In online communities, when "rewarded activities are imperfect proxies for the behaviors that the community really wants to encourage," members may be tempted to game the rewards system by taking actions that are "rewarded but not actually valuable" (Kraut et al. 2012, p.53). This is reflected in the potential for tip gaming in the PoolTogether community. In theory, the risk of tip gaming should be relatively low, because there is no formalized set of eligibility criteria for rewards — members simply tip for contributions that they think are good on a case-by-case basis. "Nontransparency and unpredictability" make rewards gaming more difficult "especially if the rewards are only of moderate value" (Kraut et al. 2012, p.57). In practice, however, it does not take long for a newcomer to learn the types of behavior that are more likely to receive tips simply by observing. The longer one spends in a community, the more transparent and predictable tipping patterns will become, making them easier to game. This in turn allows members to decide how to contribute next based on the likelihood of being tipped, rather than on the basis of what would be most valuable to the community. An awareness of these possibilities is reflected in one interviewee's explanation of their approach to engaging with the PoolTogether community:
I have gotten more from speaking during a good community call and people directly tipping me than [via] Coordinape… [For] the first round I only got 2-3 $POOL tokens…From just talking in calls I'm getting tipped 2-3 $POOL per call, for just being active in the community.
Tip Capture: early contributors tend to "whale" tips, while newer contributors may be compensated less
The subgroup of the PoolTogether community that arguably benefits the most from tipping allocation inefficiencies are long-time superusers, through a form of path-dependent tip capture. Members who develop a reputation for making high-visibility contributions are more likely to be tipped, even after their activity and contributions decreases. The result is a core group of "tip whales" who are themselves aware that they are being excessively compensated:
I end up being more visible as the Discord guy. There should be a point when they pull me out of that system. At one point I was receiving 40 percent of the GIVE… Long term, you're going to need to pull out the people who are [earning] consistently, because you need that to go to the new people. The older generation of people are whaling that.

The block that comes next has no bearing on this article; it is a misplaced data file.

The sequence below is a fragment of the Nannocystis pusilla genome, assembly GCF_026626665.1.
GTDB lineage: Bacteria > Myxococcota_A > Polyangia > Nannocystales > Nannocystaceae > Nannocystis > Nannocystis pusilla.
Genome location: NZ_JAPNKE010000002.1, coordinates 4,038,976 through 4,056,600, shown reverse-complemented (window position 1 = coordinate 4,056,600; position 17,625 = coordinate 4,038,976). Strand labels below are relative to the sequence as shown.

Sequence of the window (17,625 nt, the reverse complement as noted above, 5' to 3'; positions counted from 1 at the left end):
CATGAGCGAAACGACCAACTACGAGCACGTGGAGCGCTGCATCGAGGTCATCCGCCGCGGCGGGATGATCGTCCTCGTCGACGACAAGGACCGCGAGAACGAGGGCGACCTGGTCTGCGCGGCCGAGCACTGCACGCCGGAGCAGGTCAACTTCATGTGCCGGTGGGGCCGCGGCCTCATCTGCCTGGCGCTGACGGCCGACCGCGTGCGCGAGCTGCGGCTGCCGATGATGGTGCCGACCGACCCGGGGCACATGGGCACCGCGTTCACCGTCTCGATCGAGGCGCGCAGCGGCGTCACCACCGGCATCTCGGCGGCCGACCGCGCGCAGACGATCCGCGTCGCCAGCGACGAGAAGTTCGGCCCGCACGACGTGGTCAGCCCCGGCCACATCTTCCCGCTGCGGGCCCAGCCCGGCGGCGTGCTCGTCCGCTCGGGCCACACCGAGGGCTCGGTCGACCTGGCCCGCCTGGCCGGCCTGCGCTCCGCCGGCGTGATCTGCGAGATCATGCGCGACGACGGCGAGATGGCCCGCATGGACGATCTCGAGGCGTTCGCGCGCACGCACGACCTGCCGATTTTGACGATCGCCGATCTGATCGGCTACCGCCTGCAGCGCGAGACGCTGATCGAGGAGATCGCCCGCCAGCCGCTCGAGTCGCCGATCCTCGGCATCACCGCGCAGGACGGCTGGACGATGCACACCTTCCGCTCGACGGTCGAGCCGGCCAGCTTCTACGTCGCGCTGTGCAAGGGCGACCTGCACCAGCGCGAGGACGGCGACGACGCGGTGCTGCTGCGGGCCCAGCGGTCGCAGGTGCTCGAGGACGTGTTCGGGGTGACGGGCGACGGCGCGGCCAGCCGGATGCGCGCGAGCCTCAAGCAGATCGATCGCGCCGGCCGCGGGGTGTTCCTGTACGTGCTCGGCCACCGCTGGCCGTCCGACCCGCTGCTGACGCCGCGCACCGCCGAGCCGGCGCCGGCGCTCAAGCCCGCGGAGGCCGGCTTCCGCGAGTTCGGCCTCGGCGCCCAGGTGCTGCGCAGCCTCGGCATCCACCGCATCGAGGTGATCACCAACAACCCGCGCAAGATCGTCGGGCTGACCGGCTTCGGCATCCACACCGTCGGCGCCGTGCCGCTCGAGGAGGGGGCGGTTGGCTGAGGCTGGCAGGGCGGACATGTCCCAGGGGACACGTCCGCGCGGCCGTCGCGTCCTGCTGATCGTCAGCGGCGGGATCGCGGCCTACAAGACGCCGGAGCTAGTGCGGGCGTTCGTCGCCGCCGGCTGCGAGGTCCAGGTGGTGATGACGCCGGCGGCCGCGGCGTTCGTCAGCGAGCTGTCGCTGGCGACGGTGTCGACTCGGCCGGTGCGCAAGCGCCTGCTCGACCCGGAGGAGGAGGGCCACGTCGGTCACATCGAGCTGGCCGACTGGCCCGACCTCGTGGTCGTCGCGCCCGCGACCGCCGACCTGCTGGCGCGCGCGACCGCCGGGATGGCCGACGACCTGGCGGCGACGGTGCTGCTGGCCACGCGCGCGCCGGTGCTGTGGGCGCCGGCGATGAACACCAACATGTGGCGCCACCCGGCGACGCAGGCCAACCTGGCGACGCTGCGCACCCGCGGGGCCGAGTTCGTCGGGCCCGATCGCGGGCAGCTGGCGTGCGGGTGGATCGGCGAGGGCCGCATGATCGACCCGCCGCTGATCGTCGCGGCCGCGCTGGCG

By the same measure, newcomers who are making valuable but low visibility contributions will struggle the most to gain adequate compensation from the community. As one interviewee clearly noted: "I feel there's still a bit of boys-clubbiness to it. It's harder for newer people to be involved… [even if their] work is more needed right now."
2: PoolGrants: The perils of a 'state your terms' approach
Service agreements in the PoolTogether universe take place through the PoolGrants program. A proposal is made to the grants committee, and if approved, is funded. Depending on the size of the budget, fees are paid either up front, or 50% up front and 50% on completion. The grant proposal itself, agreed on between the grantee and the committee, substitutes for a lightweight contract. When the project is concluded, the grants committee conducts a debrief on its effectiveness.
Interviewees described examples of grants given by PoolTogether positively, including "blockchain clubs at schools, people doing grants for translations to the protocol, people making videos and dashboards." The PoolTogether pods for the r/EthFinance and Bankless DAO communities created by one contributor were also mentioned by fellow community members as successful projects made possible through PoolGrants. Interviewees agreed that "the most accessible way for people to access compensation right now is through grants," a statement that holds true for many other DAOs. But while grant programs offer a well-established and functional compensation model for PoolTogether and DAOs generally, they also come with inherent limitations.
Only a limited range of projects are actually suited to funding via grants